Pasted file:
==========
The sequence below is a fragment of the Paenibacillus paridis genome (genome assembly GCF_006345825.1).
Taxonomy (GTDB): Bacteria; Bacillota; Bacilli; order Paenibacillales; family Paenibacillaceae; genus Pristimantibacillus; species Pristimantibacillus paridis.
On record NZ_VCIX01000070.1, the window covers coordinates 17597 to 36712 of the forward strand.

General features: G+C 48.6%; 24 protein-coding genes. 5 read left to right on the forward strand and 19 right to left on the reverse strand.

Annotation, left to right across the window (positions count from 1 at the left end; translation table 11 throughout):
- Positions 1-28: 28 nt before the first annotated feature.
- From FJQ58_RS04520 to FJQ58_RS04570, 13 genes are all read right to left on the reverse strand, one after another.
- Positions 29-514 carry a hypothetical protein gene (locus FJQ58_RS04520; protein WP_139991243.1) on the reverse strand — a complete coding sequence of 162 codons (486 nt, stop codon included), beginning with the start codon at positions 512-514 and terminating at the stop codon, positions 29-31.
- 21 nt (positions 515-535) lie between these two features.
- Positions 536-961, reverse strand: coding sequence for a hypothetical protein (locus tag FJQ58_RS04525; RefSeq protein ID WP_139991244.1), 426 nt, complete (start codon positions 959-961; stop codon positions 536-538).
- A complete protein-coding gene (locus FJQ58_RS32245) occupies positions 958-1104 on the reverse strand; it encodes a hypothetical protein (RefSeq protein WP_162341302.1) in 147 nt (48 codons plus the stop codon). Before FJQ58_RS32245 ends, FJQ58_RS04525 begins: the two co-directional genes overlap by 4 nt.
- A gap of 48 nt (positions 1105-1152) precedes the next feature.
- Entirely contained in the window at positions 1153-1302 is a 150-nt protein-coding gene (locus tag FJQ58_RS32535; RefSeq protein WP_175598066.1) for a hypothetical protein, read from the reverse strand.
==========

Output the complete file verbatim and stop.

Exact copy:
The sequence below is a fragment of the Paenibacillus paridis genome (genome assembly GCF_006345825.1).
Taxonomy (GTDB): Bacteria; Bacillota; Bacilli; order Paenibacillales; family Paenibacillaceae; genus Pristimantibacillus; species Pristimantibacillus paridis.
On record NZ_VCIX01000070.1, the window covers coordinates 17597 to 36712 of the forward strand.

General features: G+C 48.6%; 24 protein-coding genes. 5 read left to right on the forward strand and 19 right to left on the reverse strand.

Annotation, left to right across the window (positions count from 1 at the left end; translation table 11 throughout):
- Positions 1-28: 28 nt before the first annotated feature.
- From FJQ58_RS04520 to FJQ58_RS04570, 13 genes are all read right to left on the reverse strand, one after another.
- Positions 29-514 carry a hypothetical protein gene (locus FJQ58_RS04520; protein WP_139991243.1) on the reverse strand — a complete coding sequence of 162 codons (486 nt, stop codon included), beginning with the start codon at positions 512-514 and terminating at the stop codon, positions 29-31.
- 21 nt (positions 515-535) lie between these two features.
- Positions 536-961, reverse strand: coding sequence for a hypothetical protein (locus tag FJQ58_RS04525; RefSeq protein ID WP_139991244.1), 426 nt, complete (start codon positions 959-961; stop codon positions 536-538).
- A complete protein-coding gene (locus FJQ58_RS32245) occupies positions 958-1104 on the reverse strand; it encodes a hypothetical protein (RefSeq protein WP_162341302.1) in 147 nt (48 codons plus the stop codon). Before FJQ58_RS32245 ends, FJQ58_RS04525 begins: the two co-directional genes overlap by 4 nt.
- A gap of 48 nt (positions 1105-1152) precedes the next feature.
- Entirely contained in the window at positions 1153-1302 is a 150-nt protein-coding gene (locus tag FJQ58_RS32535; RefSeq protein WP_175598066.1) for a hypothetical protein, read from the reverse strand.